As much as you’d like to say that quantity doesn’t matter, well it does. – Jeff Bullas

Follow Others To Increase Your Twitter Following

If you have a Twitter account, you may already know that the best way to grow your followers is to actively follow others, and some percentage will follow you back. The more things you have in common with a user, the more likely they are to follow you back, so it’s a good idea to follow others based on a keyword to search of their profiles or tweets. The problem is that this is a time-consuming process when done manually – one can spend hours a day doing it.

Twitter used to have a feature called automated following, but they recently disabled it. They have done this largely because of the proliferation of fake Twitter accounts which have been used by unscrupulous marketers to inflate Twitter accounts. Along with this change by Twitter, automated Twitter follow tool TweetAdder has settled their lawsuit with Twitter and changed their product, requiring all users to upgrade. Because of the changes Twitter has made to try and address its fake follower problems, TweetAdder and other tools based on Twitter’s automated follow feature are no longer as effective as they used to be.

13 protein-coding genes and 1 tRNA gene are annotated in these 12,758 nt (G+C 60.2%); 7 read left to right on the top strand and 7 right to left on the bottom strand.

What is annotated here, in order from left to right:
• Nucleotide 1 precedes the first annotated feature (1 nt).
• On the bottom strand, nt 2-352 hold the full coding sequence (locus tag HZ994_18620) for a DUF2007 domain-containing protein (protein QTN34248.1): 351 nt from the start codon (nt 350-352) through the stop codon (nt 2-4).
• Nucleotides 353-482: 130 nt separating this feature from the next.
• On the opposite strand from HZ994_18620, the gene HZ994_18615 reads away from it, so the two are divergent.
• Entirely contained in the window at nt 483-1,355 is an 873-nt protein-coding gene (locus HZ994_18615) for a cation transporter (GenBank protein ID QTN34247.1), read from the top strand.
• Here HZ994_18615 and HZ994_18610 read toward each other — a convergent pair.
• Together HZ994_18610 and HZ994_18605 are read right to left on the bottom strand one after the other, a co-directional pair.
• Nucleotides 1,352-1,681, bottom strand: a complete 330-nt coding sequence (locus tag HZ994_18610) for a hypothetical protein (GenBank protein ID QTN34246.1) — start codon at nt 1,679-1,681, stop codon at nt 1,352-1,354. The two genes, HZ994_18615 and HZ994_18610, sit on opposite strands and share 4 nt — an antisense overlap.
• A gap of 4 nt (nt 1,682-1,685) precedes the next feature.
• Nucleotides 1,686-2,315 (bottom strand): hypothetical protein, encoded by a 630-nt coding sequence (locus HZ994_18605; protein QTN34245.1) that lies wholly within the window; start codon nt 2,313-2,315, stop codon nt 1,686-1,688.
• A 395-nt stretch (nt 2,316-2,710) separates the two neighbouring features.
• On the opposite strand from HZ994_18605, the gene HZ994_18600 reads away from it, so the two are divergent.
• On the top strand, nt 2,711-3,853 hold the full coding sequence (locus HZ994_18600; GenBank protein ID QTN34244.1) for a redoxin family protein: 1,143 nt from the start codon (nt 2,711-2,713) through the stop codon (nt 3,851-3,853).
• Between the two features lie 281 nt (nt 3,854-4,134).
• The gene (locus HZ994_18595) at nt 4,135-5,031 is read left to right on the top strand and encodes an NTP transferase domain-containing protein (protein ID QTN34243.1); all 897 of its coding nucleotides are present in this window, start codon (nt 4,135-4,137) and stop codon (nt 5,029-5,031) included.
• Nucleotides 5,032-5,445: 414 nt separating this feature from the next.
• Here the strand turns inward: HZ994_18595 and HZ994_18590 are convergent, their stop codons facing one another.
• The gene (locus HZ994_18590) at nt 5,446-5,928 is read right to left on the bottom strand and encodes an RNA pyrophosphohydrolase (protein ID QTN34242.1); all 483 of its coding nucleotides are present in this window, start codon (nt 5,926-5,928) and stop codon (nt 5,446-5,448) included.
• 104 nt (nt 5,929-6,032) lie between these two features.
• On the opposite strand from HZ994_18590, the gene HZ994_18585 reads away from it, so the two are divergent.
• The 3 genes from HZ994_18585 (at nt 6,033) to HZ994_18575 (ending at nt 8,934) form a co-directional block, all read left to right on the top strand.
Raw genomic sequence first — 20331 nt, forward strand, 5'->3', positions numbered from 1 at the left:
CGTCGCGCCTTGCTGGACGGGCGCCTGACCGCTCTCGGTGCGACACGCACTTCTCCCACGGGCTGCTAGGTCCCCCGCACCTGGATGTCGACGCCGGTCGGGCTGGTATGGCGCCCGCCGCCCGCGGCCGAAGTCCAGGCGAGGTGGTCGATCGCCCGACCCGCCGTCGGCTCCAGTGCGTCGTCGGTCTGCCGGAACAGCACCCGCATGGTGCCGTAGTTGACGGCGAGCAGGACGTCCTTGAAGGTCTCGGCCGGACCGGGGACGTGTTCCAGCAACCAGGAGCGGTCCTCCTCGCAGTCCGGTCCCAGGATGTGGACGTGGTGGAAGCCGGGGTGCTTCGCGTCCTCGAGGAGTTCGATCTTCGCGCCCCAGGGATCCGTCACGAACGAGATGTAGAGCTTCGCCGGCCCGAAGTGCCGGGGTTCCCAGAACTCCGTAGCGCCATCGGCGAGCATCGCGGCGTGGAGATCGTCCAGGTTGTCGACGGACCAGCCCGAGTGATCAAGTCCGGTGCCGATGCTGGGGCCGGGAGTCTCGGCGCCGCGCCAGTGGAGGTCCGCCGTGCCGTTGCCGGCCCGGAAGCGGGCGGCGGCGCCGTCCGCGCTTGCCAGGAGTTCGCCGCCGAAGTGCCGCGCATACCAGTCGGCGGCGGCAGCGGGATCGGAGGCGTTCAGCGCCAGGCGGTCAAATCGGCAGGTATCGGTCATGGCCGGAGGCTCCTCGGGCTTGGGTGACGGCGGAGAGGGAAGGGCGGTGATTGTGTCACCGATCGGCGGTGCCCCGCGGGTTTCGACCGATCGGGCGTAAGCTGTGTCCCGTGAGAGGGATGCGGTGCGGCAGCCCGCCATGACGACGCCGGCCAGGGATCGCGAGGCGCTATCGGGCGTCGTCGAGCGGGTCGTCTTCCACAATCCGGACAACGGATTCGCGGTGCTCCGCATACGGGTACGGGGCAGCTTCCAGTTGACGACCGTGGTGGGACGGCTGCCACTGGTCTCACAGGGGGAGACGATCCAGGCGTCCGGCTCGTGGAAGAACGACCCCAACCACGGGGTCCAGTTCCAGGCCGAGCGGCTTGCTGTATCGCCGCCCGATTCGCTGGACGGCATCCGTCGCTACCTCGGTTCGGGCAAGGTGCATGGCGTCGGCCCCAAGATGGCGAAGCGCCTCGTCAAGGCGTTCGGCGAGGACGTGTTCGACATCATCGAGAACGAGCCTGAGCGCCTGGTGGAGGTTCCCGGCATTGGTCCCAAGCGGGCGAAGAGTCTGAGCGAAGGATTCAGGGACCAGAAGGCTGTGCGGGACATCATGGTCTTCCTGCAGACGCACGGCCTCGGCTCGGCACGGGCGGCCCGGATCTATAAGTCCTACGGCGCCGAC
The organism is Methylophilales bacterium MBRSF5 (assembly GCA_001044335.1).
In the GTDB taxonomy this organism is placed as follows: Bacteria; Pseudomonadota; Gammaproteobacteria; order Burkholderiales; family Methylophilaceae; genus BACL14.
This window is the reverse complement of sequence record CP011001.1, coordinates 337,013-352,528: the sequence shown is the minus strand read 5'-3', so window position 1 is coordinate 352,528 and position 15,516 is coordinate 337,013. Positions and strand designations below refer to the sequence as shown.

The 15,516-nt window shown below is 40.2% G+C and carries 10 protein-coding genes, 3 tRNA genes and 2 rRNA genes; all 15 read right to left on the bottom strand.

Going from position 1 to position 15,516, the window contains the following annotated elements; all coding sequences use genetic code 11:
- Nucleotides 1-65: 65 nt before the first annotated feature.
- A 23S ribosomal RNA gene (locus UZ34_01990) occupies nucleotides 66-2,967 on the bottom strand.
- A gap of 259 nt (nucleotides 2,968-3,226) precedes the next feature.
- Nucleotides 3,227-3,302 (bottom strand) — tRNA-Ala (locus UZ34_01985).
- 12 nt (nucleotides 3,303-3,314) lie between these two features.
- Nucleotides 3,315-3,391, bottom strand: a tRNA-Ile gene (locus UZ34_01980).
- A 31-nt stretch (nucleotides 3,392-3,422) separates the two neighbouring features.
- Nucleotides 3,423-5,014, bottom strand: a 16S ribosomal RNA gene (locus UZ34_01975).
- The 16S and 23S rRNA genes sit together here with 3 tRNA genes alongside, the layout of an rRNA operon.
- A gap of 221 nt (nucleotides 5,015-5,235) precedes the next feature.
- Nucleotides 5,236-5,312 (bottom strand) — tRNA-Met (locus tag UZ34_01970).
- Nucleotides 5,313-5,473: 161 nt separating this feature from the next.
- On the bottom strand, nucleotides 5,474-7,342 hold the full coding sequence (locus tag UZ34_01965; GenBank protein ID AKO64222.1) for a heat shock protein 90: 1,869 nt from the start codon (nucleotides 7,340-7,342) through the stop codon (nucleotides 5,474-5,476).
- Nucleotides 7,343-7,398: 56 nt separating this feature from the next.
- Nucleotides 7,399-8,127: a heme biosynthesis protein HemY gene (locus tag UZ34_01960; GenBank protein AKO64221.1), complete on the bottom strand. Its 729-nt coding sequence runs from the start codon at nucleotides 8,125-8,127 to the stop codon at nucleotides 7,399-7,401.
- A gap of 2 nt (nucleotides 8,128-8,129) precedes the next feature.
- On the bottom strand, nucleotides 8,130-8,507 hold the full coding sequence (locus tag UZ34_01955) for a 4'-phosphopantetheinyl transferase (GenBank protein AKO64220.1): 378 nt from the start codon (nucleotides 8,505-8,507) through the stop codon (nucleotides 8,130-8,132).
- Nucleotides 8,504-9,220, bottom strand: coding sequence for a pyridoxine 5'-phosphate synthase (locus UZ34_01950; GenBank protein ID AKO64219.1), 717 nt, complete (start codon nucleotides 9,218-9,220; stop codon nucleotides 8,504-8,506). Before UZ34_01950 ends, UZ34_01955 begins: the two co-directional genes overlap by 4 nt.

The truth is that building a large Twitter following has never been “organic.” As far as I can tell from the last 18 months of research and observation, unless you become a YouTube sensation overnight, growing a significant Twitter following quickly requires one of the following four practices:

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posted by on Music


Me and my daughter Fiona at our recent CD release party

Stevie and I were talking the other day about the fact that all of his professional musician friends are childless. As a member of GoGirls, I have also gotten to know many female musicians online. I’ve noticed that in general, the women I have met online who are working musicians (those who make a living working full-time as musicians – no day job) don’t seem to have any children. My local female musician friends are the same way – regardless of age, they have no children.